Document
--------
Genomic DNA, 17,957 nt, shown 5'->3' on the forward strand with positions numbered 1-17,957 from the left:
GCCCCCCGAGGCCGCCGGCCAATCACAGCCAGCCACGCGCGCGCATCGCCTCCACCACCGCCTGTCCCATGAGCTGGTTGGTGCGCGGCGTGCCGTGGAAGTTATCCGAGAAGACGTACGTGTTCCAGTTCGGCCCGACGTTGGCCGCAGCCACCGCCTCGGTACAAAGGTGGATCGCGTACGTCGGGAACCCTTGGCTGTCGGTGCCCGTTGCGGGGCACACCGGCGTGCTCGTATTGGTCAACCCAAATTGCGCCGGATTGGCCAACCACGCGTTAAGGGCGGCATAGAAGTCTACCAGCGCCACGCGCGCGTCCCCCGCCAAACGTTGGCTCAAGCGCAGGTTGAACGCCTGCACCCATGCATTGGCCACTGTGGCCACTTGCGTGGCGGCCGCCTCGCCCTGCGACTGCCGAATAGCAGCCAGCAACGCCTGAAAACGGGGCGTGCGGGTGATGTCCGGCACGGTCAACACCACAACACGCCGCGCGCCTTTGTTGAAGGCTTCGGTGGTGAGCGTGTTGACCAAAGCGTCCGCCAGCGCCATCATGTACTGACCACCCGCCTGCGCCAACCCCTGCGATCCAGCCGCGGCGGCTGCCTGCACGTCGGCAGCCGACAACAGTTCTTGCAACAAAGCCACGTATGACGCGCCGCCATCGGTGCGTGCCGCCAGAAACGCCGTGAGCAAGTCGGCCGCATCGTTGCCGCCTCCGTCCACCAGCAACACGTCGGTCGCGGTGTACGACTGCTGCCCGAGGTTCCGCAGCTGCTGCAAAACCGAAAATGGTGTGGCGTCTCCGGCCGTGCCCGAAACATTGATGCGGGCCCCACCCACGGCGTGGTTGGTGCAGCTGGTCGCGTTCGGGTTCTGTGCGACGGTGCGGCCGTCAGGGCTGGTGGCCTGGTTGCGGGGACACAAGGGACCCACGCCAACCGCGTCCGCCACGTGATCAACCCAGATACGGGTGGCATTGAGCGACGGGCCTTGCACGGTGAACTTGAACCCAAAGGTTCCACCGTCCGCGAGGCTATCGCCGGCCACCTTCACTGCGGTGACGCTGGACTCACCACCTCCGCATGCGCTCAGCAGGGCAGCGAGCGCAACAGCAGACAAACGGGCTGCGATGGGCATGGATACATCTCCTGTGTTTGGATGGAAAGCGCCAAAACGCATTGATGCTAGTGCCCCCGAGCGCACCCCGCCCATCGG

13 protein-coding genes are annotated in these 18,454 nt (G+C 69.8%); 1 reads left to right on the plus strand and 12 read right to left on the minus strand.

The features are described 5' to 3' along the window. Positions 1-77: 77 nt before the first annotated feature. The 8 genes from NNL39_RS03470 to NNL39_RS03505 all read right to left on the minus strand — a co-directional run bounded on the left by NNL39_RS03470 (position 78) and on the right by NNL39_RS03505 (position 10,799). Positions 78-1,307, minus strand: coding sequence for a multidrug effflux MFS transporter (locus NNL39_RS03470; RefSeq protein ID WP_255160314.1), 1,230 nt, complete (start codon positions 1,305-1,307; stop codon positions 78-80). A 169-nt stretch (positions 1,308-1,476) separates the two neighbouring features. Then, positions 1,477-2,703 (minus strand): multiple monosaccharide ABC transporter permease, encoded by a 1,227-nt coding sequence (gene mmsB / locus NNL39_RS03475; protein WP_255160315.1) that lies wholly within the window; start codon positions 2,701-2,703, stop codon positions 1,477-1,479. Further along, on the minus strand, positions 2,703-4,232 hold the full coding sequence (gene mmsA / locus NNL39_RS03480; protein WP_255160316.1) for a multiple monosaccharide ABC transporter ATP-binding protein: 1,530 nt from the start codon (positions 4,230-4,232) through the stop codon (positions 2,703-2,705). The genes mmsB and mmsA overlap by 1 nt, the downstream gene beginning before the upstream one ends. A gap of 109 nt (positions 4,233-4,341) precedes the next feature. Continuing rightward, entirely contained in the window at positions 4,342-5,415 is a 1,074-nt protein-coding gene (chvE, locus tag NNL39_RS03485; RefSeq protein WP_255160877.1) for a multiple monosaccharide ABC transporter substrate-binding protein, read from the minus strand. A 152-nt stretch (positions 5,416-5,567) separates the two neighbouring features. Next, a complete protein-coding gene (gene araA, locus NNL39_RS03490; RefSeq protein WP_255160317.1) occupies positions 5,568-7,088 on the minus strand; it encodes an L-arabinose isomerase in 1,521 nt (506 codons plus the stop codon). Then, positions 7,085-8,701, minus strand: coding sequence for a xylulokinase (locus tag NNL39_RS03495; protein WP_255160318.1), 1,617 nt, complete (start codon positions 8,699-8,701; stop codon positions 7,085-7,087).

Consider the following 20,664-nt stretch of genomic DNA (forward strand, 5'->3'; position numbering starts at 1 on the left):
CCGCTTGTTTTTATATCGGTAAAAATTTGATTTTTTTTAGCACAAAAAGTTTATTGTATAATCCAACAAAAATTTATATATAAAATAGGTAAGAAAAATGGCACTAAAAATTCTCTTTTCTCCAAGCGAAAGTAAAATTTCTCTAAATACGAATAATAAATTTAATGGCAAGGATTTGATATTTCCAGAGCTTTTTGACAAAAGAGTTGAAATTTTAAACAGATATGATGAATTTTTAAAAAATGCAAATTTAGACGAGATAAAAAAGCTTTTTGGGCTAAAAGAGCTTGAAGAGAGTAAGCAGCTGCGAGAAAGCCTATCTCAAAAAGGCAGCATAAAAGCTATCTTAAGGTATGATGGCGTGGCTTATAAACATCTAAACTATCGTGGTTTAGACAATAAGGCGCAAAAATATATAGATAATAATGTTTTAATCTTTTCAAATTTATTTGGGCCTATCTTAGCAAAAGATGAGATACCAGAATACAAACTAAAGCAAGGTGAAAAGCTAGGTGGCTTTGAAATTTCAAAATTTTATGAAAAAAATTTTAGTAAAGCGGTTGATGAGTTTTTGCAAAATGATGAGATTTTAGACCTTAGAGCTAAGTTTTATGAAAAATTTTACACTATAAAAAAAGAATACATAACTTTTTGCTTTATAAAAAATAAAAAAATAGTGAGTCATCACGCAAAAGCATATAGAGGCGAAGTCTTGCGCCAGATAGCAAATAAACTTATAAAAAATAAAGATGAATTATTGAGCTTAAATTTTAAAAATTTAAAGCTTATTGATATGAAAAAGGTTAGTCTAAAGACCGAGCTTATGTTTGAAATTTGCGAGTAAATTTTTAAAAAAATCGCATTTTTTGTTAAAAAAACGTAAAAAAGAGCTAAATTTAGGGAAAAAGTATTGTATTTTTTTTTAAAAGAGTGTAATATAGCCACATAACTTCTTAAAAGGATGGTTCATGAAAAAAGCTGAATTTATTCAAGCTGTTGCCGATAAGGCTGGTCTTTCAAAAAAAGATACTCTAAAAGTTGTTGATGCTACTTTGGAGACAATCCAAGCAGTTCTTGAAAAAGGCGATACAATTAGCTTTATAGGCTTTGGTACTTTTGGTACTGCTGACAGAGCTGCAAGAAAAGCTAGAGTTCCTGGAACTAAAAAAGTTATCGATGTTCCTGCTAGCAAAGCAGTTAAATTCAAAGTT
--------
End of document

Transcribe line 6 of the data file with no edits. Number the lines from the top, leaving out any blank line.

CCGCTTGTTTTTATATCGGTAAAAATTTGATTTTTTTTAGCACAAAAAGTTTATTGTATAATCCAACAAAAATTTATATATAAAATAGGTAAGAAAAATGGCACTAAAAATTCTCTTTTCTCCAAGCGAAAGTAAAATTTCTCTAAATACGAATAATAAATTTAATGGCAAGGATTTGATATTTCCAGAGCTTTTTGACAAAAGAGTTGAAATTTTAAACAGATATGATGAATTTTTAAAAAATGCAAATTTAGACGAGATAAAAAAGCTTTTTGGGCTAAAAGAGCTTGAAGAGAGTAAGCAGCTGCGAGAAAGCCTATCTCAAAAAGGCAGCATAAAAGCTATCTTAAGGTATGATGGCGTGGCTTATAAACATCTAAACTATCGTGGTTTAGACAATAAGGCGCAAAAATATATAGATAATAATGTTTTAATCTTTTCAAATTTATTTGGGCCTATCTTAGCAAAAGATGAGATACCAGAATACAAACTAAAGCAAGGTGAAAAGCTAGGTGGCTTTGAAATTTCAAAATTTTATGAAAAAAATTTTAGTAAAGCGGTTGATGAGTTTTTGCAAAATGATGAGATTTTAGACCTTAGAGCTAAGTTTTATGAAAAATTTTACACTATAAAAAAAGAATACATAACTTTTTGCTTTATAAAAAATAAAAAAATAGTGAGTCATCACGCAAAAGCATATAGAGGCGAAGTCTTGCGCCAGATAGCAAATAAACTTATAAAAAATAAAGATGAATTATTGAGCTTAAATTTTAAAAATTTAAAGCTTATTGATATGAAAAAGGTTAGTCTAAAGACCGAGCTTATGTTTGAAATTTGCGAGTAAATTTTTAAAAAAATCGCATTTTTTGTTAAAAAAACGTAAAAAAGAGCTAAATTTAGGGAAAAAGTATTGTATTTTTTTTTAAAAGAGTGTAATATAGCCACATAACTTCTTAAAAGGATGGTTCATGAAAAAAGCTGAATTTATTCAAGCTGTTGCCGATAAGGCTGGTCTTTCAAAAAAAGATACTCTAAAAGTTGTTGATGCTACTTTGGAGACAATCCAAGCAGTTCTTGAAAAAGGCGATACAATTAGCTTTATAGGCTTTGGTACTTTTGGTACTGCTGACAGAGCTGCAAGAAAAGCTAGAGTTCCTGGAACTAAAAAAGTTATCGATGTTCCTGCTAGCAAAGCAGTTAAATTCAAAGTT